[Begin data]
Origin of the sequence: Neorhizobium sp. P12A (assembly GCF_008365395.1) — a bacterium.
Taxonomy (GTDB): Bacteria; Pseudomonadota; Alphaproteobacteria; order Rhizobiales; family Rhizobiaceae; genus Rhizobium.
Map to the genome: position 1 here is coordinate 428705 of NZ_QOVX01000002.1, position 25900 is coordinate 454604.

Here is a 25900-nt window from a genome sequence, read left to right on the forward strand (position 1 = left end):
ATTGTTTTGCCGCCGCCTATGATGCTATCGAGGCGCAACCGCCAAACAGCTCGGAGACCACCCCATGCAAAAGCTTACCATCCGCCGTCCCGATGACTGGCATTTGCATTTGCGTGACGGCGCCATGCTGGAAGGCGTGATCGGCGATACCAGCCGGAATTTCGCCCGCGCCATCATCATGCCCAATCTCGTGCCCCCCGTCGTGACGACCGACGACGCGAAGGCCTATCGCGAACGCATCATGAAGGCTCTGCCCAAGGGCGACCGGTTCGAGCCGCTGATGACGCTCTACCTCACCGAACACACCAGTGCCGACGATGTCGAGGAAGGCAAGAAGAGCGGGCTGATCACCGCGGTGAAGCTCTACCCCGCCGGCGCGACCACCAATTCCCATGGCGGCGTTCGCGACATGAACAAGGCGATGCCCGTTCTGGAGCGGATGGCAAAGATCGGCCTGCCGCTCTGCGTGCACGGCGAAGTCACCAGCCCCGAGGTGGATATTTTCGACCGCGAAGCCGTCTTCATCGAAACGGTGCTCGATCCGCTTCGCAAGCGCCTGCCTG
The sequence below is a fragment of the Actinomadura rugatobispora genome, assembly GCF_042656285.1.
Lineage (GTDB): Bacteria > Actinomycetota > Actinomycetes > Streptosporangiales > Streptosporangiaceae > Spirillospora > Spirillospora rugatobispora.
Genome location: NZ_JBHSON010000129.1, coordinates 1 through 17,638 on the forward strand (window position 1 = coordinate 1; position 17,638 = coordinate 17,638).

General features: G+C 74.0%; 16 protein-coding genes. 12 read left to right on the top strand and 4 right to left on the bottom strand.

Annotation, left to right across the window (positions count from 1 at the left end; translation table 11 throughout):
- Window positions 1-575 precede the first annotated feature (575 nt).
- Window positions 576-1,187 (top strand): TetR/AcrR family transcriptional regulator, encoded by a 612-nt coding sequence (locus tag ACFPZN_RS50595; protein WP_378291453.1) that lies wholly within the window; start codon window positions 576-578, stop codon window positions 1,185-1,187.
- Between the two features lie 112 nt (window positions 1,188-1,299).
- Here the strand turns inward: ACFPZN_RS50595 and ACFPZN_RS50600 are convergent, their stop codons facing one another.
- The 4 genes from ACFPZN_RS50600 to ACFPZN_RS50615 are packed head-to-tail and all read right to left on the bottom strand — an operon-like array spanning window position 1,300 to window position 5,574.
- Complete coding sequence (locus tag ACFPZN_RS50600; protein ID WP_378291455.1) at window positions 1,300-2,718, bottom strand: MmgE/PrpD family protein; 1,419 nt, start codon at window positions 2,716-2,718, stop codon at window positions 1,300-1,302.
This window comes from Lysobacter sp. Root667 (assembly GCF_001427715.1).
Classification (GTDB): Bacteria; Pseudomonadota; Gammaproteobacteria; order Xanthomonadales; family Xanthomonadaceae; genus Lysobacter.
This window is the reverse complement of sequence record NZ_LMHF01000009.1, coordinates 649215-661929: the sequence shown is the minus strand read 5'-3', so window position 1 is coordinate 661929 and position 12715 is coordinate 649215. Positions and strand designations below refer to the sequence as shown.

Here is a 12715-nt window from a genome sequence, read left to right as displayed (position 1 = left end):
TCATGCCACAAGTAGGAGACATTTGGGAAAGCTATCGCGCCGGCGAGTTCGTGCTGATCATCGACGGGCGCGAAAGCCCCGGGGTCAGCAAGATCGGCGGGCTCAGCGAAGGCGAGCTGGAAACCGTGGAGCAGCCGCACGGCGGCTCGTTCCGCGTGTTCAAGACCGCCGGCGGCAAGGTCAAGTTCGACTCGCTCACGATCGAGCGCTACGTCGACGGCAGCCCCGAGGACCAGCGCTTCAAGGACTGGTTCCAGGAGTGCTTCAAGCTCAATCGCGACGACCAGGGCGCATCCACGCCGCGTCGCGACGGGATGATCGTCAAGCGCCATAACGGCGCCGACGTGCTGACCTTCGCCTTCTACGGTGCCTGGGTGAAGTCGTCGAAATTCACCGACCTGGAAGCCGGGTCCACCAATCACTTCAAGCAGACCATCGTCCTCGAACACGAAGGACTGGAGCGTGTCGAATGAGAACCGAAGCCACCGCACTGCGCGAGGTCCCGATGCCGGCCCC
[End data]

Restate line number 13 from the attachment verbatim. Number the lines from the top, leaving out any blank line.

- Between the two features lie 112 nt (window positions 1,188-1,299).